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Ralph Waldo Emerson: Nature

Father of the Transcendentalist philosophical movement of 19th century America.

Emerson's essay 'Nature' written in 1836 is a vitally important piece of literature in the western world responsible for shifting the perspective of the divine existing only in religion, to once more opening up the door to nature as sacred. A philosopher, poet and abolitionist, Ralph Waldo Emerson has also been described as the father of American literature and the most important writer of the 19th century in America, considering how early his work dates in the formation of the country, his writing "Americas intellectual declaration of independence".

'Nature' strongly persuades the individual to break free from the societal paradigms of the past to discover their own unique relationship to spirituality and existence within their time, also mirroring sentiments found in earlier forms of spiritual beliefs from across the world, such as the Hermetic concept that we contain infinity within our minds...

“Words are finite organs of the infinite mind” - Ralph Waldo Emerson (Nature)

Metamorphosis of the Passion Flower - Erica Peebus

Ralph Waldo Emerson was born in 1803 in Boston, the son of a preacher. Having gained an education at Harvard, growing tired of orthodox religious teachings he embarked on a trip to Europe that would help define his naturalistic view of divinity. Whilst visiting a garden in Paris he was so struck by it's beauty that he had an epiphany that we contain nature within us, in its splendour and ugliness, writing "I feel the centipede in me, the cayman, carp, eagle and fox" (1848), reflecting the essence of traditional shamanistic values of oneness with nature.

Emerson was largely responsible for the growth of Pantheism in America, the belief that everything in nature contains God, or rather that God is nature. Rather than God revealing himself through only verse and being separate from the world, the individual may glimpse God through intuition by observing and being part of nature. Many of his insights from Nature could be seen to correlate with insights gained from meditation and mindfulness:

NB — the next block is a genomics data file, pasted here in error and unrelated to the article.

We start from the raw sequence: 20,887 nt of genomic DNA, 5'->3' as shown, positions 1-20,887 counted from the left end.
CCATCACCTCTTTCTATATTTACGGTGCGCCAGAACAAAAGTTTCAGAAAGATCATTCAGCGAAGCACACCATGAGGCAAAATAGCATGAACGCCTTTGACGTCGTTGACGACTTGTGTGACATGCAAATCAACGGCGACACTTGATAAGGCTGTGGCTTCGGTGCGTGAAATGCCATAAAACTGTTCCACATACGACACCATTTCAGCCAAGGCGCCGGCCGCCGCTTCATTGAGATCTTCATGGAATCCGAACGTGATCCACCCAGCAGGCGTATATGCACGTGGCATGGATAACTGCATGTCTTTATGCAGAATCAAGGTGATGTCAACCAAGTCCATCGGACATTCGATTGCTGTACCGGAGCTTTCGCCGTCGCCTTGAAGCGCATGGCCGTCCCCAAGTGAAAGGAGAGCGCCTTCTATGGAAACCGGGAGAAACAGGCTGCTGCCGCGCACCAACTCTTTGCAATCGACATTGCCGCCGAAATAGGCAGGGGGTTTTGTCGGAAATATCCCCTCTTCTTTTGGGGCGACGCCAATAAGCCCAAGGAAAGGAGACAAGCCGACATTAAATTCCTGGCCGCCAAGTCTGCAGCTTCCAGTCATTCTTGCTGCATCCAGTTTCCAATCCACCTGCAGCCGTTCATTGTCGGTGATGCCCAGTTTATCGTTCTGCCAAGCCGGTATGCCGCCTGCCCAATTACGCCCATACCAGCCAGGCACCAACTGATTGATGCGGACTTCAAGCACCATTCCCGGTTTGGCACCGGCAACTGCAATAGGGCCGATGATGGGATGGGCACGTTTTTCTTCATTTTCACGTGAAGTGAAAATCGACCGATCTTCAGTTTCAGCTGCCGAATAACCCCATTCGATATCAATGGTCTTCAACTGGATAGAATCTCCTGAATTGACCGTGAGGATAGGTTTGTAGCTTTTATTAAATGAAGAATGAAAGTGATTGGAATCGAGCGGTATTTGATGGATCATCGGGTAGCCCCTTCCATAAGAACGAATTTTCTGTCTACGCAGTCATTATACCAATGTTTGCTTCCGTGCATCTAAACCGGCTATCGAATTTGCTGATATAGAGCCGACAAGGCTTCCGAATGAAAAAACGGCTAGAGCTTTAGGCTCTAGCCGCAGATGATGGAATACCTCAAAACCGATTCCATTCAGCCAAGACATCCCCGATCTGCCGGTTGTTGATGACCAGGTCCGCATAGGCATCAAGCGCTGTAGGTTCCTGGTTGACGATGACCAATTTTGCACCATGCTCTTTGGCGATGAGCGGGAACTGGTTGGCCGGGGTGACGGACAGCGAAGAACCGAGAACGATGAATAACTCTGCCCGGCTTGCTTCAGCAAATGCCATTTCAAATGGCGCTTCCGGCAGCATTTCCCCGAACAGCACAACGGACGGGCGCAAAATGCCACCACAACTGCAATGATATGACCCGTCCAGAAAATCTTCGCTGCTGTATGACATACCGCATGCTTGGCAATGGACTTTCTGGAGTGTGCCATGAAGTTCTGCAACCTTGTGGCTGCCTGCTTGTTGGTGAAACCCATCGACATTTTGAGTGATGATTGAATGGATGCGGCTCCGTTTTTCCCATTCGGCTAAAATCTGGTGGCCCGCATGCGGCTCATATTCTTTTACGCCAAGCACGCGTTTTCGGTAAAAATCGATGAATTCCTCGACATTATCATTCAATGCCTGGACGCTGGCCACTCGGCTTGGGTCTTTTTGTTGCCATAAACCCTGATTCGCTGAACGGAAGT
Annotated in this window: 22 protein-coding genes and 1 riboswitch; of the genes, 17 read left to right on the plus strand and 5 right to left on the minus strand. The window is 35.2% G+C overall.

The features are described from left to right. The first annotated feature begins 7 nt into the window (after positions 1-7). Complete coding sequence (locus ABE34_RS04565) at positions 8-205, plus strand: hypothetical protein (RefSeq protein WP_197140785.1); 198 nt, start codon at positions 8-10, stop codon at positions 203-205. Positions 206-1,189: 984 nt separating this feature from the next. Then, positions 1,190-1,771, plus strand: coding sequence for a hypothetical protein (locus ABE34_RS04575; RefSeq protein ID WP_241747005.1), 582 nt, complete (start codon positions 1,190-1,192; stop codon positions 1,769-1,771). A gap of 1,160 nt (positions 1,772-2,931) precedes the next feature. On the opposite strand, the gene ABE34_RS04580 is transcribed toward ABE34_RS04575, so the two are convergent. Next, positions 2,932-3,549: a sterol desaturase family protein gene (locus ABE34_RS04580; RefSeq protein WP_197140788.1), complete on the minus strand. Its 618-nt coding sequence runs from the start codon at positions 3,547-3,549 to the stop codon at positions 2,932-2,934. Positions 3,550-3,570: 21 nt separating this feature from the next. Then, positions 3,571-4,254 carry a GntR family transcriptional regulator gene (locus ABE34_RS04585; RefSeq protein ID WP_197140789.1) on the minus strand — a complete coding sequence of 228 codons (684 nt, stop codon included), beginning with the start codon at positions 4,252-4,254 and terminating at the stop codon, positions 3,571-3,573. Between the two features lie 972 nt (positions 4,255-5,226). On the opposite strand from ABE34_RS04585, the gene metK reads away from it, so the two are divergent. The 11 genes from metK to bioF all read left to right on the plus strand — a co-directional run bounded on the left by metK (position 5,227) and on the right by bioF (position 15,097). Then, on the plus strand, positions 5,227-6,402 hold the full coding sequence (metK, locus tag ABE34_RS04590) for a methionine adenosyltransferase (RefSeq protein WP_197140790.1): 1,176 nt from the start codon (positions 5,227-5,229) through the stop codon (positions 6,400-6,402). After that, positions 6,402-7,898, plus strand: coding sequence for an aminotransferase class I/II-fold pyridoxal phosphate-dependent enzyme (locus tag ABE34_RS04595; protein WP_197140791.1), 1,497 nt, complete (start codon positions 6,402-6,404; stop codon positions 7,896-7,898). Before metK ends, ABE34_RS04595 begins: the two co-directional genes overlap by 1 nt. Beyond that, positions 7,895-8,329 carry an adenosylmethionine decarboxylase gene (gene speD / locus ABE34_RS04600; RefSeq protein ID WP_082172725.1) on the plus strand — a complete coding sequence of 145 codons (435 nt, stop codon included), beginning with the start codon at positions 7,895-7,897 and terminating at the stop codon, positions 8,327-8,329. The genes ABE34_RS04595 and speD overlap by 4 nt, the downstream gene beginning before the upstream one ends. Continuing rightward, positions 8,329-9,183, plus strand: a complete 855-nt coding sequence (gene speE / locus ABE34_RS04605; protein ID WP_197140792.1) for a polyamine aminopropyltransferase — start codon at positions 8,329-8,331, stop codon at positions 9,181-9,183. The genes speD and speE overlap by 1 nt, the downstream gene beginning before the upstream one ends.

"Uplifted into infinite space, all mean egotism vanishes, I become a transparent eyeball, I am nothing, I see all, the currents of the universal being circulate through me, I am part or particle of God" - Ralph Waldo Emerson (Nature)

This concept of the "transparent eyeball" would become a symbol for unbiased divine insight within transcendentalism, with renowned American photographer Ansel Adams becoming inspired by Emerson's philosophy and poetry to translate this concept into the work of his photography, capturing the harmony of the 20th century American landscape...

“To the attentive eye, each moment of the year has its own beauty, and in the same field, it beholds, every hour, a picture which was never seen before and which shall never be seen again" - Ralph Waldo Emerson (Nature)

All photographs by Ansel Adams (Courtesy of the Museum of Fine Arts Boston)

“The foregoing generations beheld God and nature face to face. Why should not we also enjoy an original relation to the universe? Why should not we have a poetry and philosophy of insight and not of tradition, and a religion by revelation to us, and not the history of theirs?” - Ralph Waldo Emerson (Nature)

The Golden Gate Before the Bridge (1932)
"If the stars should appear one night in a thousand years, how would men believe and adore; and preserve for many generations the remembrance of the city of God which had been shown! But every night come out these envoys of beauty, and light the universe with their admonishing smile. The stars awaken a certain reverence, because though always present, they are inaccessible; but all natural objects make a kindred impression when the mind is open to their influence.” - Ralph Waldo Emerson (Nature)

Clearing Winter Storm, Yosemite National Park (1937)
“A leaf, a raindrop, a crystal, a moment of time is related to the whole, and partakes of the perfection of the whole. Each particle is a microcosm, and faithfully renders the likeness of the world.” - Ralph Waldo Emerson (Nature)

Rain, Yosemite Valley, California (1940)
"There is a relation between the hour of our life and the centuries of time. As the air I breathe is drawn from the great repositories of nature, as the light on my book is yielded by a star a hundred millions of miles distant” - Ralph Waldo Emerson (Nature)

Denali National Park and Preserve (1948)
“The true philosopher and the true poet are one, and a beauty, which is truth, and a truth, which is beauty, is the aim of both." - Ralph Waldo Emerson (Nature)



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